The current pandemic of novel coronavirus disease 2019 (COVID-19) was caused by the severe acute respiratory syndrome coronavirus 2 (SARS-CoV-2), which has undergone numerous mutations in its genome to emerge as different variants. As of now, a dozen vaccines have received emergency use authorization, and many countries around the world have initiated mass vaccination campaigns.
A new preprint research paper posted to the medRxiv* server reports on vaccine resistance data that pushes the end of the pandemic further away.
Variants of concern and spike mutations
Most vaccines now in use or being developed focus on generating antibodies to the viral spike protein, which mediates host cell entry and infection. This is based on the strong correlation between neutralizing antibodies to the spike and protective immunity.
The world has recently witnessed the emergence of highly transmissible and virulent variants of SARS-CoV-2, however. The current study examines the extent to which vaccine-elicited antibodies neutralize these variants.
The first of these variants of concern (VOCs) is the UK variant, also called B.1.1.7 (501Y.V1, VOC 202012/01), which rapidly increased in prevalence since its first detection in November 2020, to make up 97% of sequenced genomes by the end of January 2021.
It has multiple mutations in the spike gene, indicating it may have arisen in an immunocompromised person during chronic infection. Not only does it spread faster, but it is also likely to cause higher case fatality.
Two more variants emerged, one from South Africa and the other from Brazil, termed B.1.351 and P.1, respectively. These were found to escape from neutralization when incubated with antibodies generated in response to the first wave of the pandemic. The result was several documented reinfections.
All three variants have the N501Y mutation in the spike receptor-binding domain (RBD), accompanied by two others in the B.1.351 and P.1 viruses - K417N/T and E484K.
E484K is established to be associated with escape from convalescent sera and monoclonal antibodies, respectively. Therefore, as expected, both these lineages show immune escape from first wave convalescent sera and vaccine-elicited antibodies.
However, these two variants appear to be less transmissible since their detection in the US has not been followed by a significant increase in cases. On the other hand, the E484K mutation has been found to emerge in several other lineages, which are showing an increase in different countries the world over.
One is B.1.526 sub-lineage, which shows a more rapid increase in prevalence than the UK variant, and may reinfect patients who have recovered from the first wave virus, thus evading herd immunity. Another is the P.2 lineage which has a single E484K mutation in the RBD, and is showing rapid spread to Argentina and other South American countries, following its detection in Brazil.
Stabilized pre-fusion spike is more immunogenic
The vaccines with the highest efficacy use a stabilized form of the spike protein with two paired proline substitutions, locking it into the prefusion form. Others, which use the wildtype spike, may protect against severe disease but not against infection because of the lower levels of neutralizing antibodies.
This has been observed to be true of the Astra-Zeneca ChAdOx1 vaccine, based on an adenovirus vector. In South Africa, where 93% of infections are due to B.1.351, the vaccine failed to prevent mild-to-moderate COVID-19.
The Sputnik V or Gam-COVID-Vac vaccine is also based on the wild-type spike. Its interim Phase 3 trial results have been reported to show a vaccine efficacy of 92%, but this did not include the currently circulating variants nor any lineage containing E484K.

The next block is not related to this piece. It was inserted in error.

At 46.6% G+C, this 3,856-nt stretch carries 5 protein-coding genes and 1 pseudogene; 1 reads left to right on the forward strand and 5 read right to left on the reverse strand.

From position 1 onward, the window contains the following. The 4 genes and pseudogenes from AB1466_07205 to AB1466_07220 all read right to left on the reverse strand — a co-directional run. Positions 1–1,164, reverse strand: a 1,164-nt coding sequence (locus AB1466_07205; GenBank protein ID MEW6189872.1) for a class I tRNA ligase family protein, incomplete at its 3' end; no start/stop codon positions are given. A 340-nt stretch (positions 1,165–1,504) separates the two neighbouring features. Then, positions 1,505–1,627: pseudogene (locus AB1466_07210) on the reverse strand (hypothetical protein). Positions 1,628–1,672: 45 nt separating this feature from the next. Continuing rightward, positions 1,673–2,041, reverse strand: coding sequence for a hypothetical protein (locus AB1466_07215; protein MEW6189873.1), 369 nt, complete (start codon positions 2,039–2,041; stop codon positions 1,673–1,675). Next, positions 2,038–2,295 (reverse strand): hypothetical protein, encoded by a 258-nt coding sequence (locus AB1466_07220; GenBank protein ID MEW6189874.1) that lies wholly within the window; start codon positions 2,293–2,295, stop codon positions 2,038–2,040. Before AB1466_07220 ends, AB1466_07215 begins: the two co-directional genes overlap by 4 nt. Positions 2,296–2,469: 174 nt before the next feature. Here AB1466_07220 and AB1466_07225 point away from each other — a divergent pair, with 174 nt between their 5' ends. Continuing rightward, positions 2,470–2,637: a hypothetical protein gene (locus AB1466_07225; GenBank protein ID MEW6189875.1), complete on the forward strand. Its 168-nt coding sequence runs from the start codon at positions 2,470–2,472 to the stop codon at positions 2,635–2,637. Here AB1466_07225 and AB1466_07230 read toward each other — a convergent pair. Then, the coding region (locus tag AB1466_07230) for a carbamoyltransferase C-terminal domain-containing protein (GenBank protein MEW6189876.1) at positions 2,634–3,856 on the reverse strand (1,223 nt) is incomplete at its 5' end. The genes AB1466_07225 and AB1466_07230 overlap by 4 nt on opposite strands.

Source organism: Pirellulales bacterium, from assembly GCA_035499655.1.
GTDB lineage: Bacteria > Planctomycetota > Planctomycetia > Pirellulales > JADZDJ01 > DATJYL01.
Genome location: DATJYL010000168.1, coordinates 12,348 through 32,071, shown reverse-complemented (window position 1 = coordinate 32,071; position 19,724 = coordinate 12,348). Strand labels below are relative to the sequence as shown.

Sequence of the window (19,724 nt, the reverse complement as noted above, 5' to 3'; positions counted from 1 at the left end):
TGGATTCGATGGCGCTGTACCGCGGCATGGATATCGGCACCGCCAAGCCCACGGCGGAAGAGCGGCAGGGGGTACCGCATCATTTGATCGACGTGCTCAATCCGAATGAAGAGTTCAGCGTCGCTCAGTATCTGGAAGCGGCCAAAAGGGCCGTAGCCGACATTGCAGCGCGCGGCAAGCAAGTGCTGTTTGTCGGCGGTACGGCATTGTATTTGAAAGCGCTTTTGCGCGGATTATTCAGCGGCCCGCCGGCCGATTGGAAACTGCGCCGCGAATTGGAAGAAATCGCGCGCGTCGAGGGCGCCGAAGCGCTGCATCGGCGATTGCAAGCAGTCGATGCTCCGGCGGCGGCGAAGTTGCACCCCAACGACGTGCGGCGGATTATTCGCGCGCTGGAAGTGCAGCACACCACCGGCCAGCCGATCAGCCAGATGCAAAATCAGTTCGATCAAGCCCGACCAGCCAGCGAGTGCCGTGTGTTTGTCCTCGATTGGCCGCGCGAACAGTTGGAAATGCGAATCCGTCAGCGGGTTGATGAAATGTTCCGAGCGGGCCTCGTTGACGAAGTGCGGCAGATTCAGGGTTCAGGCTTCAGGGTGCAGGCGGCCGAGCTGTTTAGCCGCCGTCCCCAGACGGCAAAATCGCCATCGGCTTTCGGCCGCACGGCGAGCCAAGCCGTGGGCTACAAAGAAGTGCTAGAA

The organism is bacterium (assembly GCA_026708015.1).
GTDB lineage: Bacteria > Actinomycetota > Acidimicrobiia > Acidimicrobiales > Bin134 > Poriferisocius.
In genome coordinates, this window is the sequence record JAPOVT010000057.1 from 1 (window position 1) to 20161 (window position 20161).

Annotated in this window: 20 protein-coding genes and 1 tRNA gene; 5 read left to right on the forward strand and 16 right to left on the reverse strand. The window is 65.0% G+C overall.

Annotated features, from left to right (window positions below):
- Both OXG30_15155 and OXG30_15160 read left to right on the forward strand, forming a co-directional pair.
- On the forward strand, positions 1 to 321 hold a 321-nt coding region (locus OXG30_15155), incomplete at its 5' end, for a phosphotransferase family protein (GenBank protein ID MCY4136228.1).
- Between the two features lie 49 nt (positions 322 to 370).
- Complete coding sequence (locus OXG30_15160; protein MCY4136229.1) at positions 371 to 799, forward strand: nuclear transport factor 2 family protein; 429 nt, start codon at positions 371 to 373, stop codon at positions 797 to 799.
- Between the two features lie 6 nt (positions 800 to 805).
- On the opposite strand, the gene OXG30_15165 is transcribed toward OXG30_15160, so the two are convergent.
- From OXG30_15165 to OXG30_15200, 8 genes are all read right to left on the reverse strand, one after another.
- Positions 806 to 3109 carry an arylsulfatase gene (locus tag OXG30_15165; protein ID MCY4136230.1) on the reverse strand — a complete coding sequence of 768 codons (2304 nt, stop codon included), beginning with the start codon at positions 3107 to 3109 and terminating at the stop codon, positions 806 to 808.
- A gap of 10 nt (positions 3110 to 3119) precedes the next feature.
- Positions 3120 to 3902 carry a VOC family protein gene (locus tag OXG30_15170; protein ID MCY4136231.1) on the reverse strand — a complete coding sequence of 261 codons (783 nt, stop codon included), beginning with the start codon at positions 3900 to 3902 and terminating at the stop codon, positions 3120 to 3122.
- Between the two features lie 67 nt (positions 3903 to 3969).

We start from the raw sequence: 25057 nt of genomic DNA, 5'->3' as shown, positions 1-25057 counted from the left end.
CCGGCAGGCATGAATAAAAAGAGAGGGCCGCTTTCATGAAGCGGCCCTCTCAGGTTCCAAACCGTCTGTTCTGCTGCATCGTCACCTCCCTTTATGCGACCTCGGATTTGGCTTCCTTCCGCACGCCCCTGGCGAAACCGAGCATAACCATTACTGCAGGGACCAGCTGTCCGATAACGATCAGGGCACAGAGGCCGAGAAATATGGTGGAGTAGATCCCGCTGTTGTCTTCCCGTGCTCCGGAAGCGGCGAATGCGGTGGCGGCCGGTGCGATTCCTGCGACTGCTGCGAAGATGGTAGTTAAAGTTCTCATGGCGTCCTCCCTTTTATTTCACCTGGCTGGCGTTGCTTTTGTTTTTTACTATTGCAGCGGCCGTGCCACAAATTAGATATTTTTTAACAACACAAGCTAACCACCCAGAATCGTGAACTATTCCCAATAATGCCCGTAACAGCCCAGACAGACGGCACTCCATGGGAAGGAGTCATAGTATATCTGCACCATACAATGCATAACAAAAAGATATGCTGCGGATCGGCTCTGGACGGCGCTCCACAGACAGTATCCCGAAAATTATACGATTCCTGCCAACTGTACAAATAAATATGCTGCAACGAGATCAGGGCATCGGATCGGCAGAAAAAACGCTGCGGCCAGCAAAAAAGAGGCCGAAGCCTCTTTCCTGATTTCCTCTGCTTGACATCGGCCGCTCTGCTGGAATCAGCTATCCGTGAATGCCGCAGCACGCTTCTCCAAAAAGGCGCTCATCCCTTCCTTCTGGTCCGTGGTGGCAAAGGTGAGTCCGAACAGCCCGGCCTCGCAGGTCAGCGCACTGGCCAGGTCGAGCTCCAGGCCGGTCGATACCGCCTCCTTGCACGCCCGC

The use of this vaccine in several countries in South America and eastern Europe, besides Russia, mandates that its efficacy against the new resistant variants be tested, as they are being found more commonly in these regions.
Generation of replication-competent VSV bearing SARS-CoV-2 spike (rcVSV-CoV2-S). (A) Schematic of the rcVSV-CoV2-S genomic coding construct and the virus rescue procedure. The maximal T7 promoter (T7prom) followed by a hammer-head ribozyme (HhRbz) and the HDV ribozyme (HDVRbz) plus T7 terminator (T7term) are positioned at the 3’ and 5’ ends of the viral cDNA, respectively. An EGFP(E) transcriptional unit is placed at the 3’ terminus to allow for high level transcription. SARS-CoV-2-S is cloned in place of VSV-G using the indicated restriction sites designed to facilitate easy exchange of spike variants or mutants. For virus rescue, highly permissive 293T-ACE2+TMPRSS2 (F8-2 clones) cells were transfected with the genome coding plasmid, helper plasmids encoding CMV-driven N, P, M, and L genes, and pCAGS encoding codon-optimized T7-RNA polymerase(T7opt-RNAP). 48-72 hpi, transfected cells turn EGFP+ and start forming syncytia. Supernatants containing rcVSV-CoV2-S are then amplified in Vero-TMPRSS2 cells. (B) Representative images of de novo generation of rcVSV-CoV2-S in transfected 293T-ACE2-TMPRSS2 (F8-2) cells as described in (A). Single GFP+ cells are detectable at 2-3 days post-transfection (dpt). Some of these form a foci of syncytia by 4 dpt. Images are taken by Celigo imaging cytometer (Nexcelom) and are computational composites from the identical number of fields in each well. White bar is equal to 1 millimeter. (C) Left panel: Entry efficiency of rcVSV-CoV2-S in parental 293T cells, 293T stably expressing ACE2 alone (293T-ACE2) or with TMPRSS2 (293T-ACE2+TMPRSS2). Serial dilutions of virus stocks amplified on Vero-TMPRSS2 cells were used to infect the indicated cell lines in 96-well plates in triplicates. GFP signal was detected and counted by a Celigo imaging cytometer (Nexcelom) 10 hpi. Symbols represent the average of 3 replicates with error bars indicating standard deviation. Right Panel: Data from the gray shaded box in the left panel is expanded to show the individual data points at the indicated dilutions. 2 way-ANOVA was used to compare the differences between cell lines at any given dilution. Adjusted p values from Tukey’s multiple comparisons test are given (ns; not significant, * p < 0.05, ** p < 0.01, *** p = 0.001, **** p < 0.001).